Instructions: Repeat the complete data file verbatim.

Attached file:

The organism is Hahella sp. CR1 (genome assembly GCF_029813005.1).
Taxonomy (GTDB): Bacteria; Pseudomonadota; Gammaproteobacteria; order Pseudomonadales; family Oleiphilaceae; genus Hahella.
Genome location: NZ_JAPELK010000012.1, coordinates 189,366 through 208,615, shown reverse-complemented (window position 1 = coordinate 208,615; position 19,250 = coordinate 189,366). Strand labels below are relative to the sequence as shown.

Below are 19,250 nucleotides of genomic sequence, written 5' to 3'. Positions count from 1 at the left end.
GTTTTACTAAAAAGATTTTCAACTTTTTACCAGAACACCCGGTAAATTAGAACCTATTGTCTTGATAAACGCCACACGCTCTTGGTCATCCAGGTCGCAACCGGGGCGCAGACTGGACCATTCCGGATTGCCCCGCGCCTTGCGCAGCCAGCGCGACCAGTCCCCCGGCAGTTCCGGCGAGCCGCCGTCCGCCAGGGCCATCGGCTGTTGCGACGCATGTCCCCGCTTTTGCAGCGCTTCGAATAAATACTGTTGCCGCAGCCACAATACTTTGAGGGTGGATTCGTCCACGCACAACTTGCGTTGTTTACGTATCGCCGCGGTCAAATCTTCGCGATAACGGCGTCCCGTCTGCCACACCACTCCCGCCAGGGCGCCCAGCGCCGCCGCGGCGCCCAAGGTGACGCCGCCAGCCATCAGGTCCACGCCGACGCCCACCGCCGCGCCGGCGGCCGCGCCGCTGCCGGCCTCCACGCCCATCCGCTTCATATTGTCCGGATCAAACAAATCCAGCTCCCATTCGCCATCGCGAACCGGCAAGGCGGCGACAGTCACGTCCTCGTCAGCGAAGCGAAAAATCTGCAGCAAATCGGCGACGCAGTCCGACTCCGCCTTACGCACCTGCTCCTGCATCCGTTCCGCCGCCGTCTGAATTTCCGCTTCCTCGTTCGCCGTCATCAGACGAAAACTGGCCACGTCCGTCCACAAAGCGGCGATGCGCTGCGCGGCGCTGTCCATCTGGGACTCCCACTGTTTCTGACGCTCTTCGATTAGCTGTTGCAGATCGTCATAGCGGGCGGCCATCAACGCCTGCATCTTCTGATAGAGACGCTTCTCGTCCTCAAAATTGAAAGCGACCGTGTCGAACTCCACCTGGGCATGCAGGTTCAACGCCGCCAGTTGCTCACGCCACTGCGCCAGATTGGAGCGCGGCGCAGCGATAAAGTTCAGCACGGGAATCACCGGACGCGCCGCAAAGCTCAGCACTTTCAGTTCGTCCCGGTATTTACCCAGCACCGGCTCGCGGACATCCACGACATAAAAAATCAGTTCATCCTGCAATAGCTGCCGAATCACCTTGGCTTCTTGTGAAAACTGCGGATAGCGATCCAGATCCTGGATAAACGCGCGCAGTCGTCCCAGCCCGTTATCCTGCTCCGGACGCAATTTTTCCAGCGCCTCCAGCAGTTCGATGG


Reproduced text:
The organism is Hahella sp. CR1 (genome assembly GCF_029813005.1).
Taxonomy (GTDB): Bacteria; Pseudomonadota; Gammaproteobacteria; order Pseudomonadales; family Oleiphilaceae; genus Hahella.
Genome location: NZ_JAPELK010000012.1, coordinates 189,366 through 208,615, shown reverse-complemented (window position 1 = coordinate 208,615; position 19,250 = coordinate 189,366). Strand labels below are relative to the sequence as shown.

Below are 19,250 nucleotides of genomic sequence, written 5' to 3'. Positions count from 1 at the left end.
GTTTTACTAAAAAGATTTTCAACTTTTTACCAGAACACCCGGTAAATTAGAACCTATTGTCTTGATAAACGCCACACGCTCTTGGTCATCCAGGTCGCAACCGGGGCGCAGACTGGACCATTCCGGATTGCCCCGCGCCTTGCGCAGCCAGCGCGACCAGTCCCCCGGCAGTTCCGGCGAGCCGCCGTCCGCCAGGGCCATCGGCTGTTGCGACGCATGTCCCCGCTTTTGCAGCGCTTCGAATAAATACTGTTGCCGCAGCCACAATACTTTGAGGGTGGATTCGTCCACGCACAACTTGCGTTGTTTACGTATCGCCGCGGTCAAATCTTCGCGATAACGGCGTCCCGTCTGCCACACCACTCCCGCCAGGGCGCCCAGCGCCGCCGCGGCGCCCAAGGTGACGCCGCCAGCCATCAGGTCCACGCCGACGCCCACCGCCGCGCCGGCGGCCGCGCCGCTGCCGGCCTCCACGCCCATCCGCTTCATATTGTCCGGATCAAACAAATCCAGCTCCCATTCGCCATCGCGAACCGGCAAGGCGGCGACAGTCACGTCCTCGTCAGCGAAGCGAAAAATCTGCAGCAAATCGGCGACGCAGTCCGACTCCGCCTTACGCACCTGCTCCTGCATCCGTTCCGCCGCCGTCTGAATTTCCGCTTCCTCGTTCGCCGTCATCAGACGAAAACTGGCCACGTCCGTCCACAAAGCGGCGATGCGCTGCGCGGCGCTGTCCATCTGGGACTCCCACTGTTTCTGACGCTCTTCGATTAGCTGTTGCAGATCGTCATAGCGGGCGGCCATCAACGCCTGCATCTTCTGATAGAGACGCTTCTCGTCCTCAAAATTGAAAGCGACCGTGTCGAACTCCACCTGGGCATGCAGGTTCAACGCCGCCAGTTGCTCACGCCACTGCGCCAGATTGGAGCGCGGCGCAGCGATAAAGTTCAGCACGGGAATCACCGGACGCGCCGCAAAGCTCAGCACTTTCAGTTCGTCCCGGTATTTACCCAGCACCGGCTCGCGGACATCCACGACATAAAAAATCAGTTCATCCTGCAATAGCTGCCGAATCACCTTGGCTTCTTGTGAAAACTGCGGATAGCGATCCAGATCCTGGATAAACGCGCGCAGTCGTCCCAGCCCGTTATCCTGCTCCGGACGCAATTTTTCCAGCGCCTCCAGCAGTTCGATGG